This movie actually worked out a little bit better for me.  I still wouldn’t call it a great movie, but it was more fun and much more enjoyable than the movie that came before it.  It was more fun this go around, but still a completely confused story.  They still weren’t able to keep on any coherent story.  Billy gets arrested, reunites with his friends, tries to go to Mexico, changes his mind, gets arrested again, escapes again, and the story goes on like this.  What sets this story apart from the first movie is that it was a little more fun to watch.  The action was realized in a better way that made them more exciting.  The emotional scenes were also allowed to have the weight to mean something to us.  What an interesting idea to let emotional scenes have some weight!  This would come mostly from Billy’s growing feelings that his time as an outlaw was coming to an end, his feelings of betrayal from what Pat Garrett was doing, and the loss of some of his friends.  But the new director of this movie knew how to film and cut this so that it would work for the audience.  I was also a fan of the bookending with Billy as an old man telling the story to the attorney, and even more of a fan of the fact that they didn’t overdo it.  The dialogue was also greatly improved for this movie.  The only thing I kept thinking while watching the first movie was that I thought Billy was supposed to say, “I’ll make you famous,” at some point, and it never came.  That’s because it was in this movie.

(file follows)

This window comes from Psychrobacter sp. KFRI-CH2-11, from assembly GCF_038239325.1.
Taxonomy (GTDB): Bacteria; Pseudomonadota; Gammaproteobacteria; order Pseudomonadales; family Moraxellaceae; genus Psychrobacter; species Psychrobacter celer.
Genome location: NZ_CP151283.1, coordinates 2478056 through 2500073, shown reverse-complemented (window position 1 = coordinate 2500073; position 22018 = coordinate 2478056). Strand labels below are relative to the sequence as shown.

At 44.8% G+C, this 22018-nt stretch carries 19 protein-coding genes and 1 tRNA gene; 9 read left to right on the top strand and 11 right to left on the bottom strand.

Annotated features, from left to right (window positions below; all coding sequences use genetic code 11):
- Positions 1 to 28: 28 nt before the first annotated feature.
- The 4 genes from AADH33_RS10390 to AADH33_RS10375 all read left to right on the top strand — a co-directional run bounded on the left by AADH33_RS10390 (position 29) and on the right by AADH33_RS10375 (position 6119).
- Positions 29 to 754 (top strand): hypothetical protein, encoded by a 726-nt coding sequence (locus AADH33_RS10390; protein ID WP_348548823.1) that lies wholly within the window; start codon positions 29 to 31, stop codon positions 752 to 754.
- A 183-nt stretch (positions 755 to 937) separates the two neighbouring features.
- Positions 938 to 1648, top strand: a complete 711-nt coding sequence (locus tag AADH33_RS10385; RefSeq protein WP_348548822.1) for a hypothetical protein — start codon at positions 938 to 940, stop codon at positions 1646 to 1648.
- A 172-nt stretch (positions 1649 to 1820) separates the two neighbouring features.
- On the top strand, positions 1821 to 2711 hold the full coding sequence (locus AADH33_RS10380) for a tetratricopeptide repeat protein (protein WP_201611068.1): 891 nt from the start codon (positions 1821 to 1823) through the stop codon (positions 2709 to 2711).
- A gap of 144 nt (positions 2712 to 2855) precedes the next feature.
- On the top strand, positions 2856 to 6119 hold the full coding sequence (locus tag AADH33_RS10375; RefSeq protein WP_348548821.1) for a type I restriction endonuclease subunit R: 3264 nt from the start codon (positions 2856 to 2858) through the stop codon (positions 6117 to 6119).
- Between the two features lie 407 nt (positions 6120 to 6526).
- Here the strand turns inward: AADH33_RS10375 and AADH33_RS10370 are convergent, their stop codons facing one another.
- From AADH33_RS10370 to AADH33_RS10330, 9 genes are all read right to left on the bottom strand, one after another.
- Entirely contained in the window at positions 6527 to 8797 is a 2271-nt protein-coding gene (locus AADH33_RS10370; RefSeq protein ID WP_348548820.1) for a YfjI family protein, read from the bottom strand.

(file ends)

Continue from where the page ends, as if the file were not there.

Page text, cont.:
The performances were relatively unchanged as the actors were relatively unchanged.  Emilio Estevez still played Billy like he really enjoyed his own company, regardless of the relatively low percentage of funny things that were coming out of his mouth.  But that being the character he was going for, I can’t criticize it.  I still liked Lou Diamond Phillips the most because his character was the most awesome.  Dude takes a giant knife through the forearm and doesn’t even flinch!  Kiefer Sutherland replaced his lame moments of lovey-doveyness with being a bit of a complainer.  I had no issues with William Petersen as Pat Garrett, but I did take issue with Christian Slater as “Arkansas” Dave Rudabaugh.  Why would anyone ever let this guy on their team?  He was always acting like he was running the team or doing something horrible to piss off someone on the team, specifically Chavez.  He was a pretty irritating and unnecessary addition to the team.

Young Guns II had similar story problems to its predecessor, but was able to infuse a little more fun and enjoyment into the movie to help me see more of how people might actually like this movie.  I still wouldn’t say that I loved the movie as it seems some people do with the Young Guns movies, but it was okay, and far superior to first movie.  If you’re going to watch one, make it this one.  Young Guns II gets “I’ll make you famous” out of “When troubles come, they come not single spies but in battalions.”